Description:  When a local television station did a program about the
closing of a major steel mill in Duquesne, outside of Pittsburgh, Ray
Henderson, a former mill employee who had worked there for 15 years,
couldn't help notice that not one black worker was shown.  This despite the
fact that African-American workers had formed a critical part of the labor
force in western Pennsylvania for 125 years.  With his old friend and
independent filmmaker, Tony Buba, Henderson set out to collaborate on a
history of African-Americans and their contributions not just to the steel
industry, but to the labor movement itself.  Through eloquent living
witnesses and revelatory archival footage, STRUGGLES IN STEEL presents a
striking counterpoint to the stereotypical black male image.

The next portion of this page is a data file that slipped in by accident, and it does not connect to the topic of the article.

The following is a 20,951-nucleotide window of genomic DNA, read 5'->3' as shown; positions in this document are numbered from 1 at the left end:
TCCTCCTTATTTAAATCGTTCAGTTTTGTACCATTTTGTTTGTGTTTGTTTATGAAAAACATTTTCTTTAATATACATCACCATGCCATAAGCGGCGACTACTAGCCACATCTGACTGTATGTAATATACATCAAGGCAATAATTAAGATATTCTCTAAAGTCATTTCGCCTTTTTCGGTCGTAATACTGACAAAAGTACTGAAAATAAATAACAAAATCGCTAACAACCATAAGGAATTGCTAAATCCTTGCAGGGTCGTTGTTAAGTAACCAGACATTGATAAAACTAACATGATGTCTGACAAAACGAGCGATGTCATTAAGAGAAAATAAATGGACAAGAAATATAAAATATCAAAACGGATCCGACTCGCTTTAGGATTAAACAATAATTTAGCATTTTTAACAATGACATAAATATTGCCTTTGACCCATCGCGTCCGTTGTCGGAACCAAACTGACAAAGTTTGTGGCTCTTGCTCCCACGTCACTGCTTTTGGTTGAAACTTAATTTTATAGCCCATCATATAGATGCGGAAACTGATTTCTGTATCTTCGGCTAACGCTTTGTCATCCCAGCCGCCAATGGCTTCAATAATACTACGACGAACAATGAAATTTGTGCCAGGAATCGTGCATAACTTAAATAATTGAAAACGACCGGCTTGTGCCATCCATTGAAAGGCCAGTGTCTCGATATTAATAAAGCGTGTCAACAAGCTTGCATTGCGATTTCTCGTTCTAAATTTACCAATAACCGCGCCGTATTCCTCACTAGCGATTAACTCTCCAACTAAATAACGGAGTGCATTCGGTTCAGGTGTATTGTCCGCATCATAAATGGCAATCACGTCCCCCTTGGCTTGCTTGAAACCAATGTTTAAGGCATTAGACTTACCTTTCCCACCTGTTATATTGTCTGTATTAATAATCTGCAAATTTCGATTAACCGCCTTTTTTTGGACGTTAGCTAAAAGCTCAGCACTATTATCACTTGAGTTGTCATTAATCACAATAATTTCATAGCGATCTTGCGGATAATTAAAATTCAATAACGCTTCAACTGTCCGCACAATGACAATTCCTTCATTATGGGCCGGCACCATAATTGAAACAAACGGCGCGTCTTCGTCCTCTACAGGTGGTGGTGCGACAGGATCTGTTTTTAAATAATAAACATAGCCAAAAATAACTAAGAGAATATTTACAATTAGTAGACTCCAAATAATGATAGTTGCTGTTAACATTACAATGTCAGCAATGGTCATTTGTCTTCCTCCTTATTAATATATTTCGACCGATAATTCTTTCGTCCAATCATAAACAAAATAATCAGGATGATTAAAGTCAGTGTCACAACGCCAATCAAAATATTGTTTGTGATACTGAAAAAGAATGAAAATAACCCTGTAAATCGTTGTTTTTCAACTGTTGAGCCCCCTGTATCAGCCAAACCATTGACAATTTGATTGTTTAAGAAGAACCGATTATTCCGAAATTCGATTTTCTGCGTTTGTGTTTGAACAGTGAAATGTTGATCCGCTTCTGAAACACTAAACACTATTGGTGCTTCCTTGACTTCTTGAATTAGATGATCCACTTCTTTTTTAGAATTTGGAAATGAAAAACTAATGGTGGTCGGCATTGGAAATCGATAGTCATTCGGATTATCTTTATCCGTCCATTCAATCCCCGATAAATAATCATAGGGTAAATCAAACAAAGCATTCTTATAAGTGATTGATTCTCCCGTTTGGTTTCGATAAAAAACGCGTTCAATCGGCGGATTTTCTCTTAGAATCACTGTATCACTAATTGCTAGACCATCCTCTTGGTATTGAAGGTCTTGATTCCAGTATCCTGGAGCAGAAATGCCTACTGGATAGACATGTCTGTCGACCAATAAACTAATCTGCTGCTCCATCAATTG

2) GAY CUBA (dir. Sonja deVries, Cuba/USA, 1995)
Description:  With a dynamic cast of characters, including a radio show
host, a union leader, a drag queen and a musician, GAY CUBA takes us through
the personal experiences of family, society, politics and culture for
lesbian and gay Cubans.  Including stunning archival footage, the film
demonstrates the sometimes contradictory and always changing reality of a
society that considers itself to be "in the 36th year of revolution."
If you are unable to attend the conference and would like distribution
information on these films, please contact me at the address or telephone
number listed above, or via e-mail.
As always, I encourage as many of you as possible to attend the conference.
Your presence and participation are needed now more than ever.  For the
convenience of those of you who do plan to attend, I will be sending out a
brief pre-conference reminder notice in early May, in which will be listed
times and dates of our Caucus on Class events as well as those of other
caucuses and individuals which should be of interest to Caucus on Class
members and affiliates.
Best wishes for a productive Spring semester.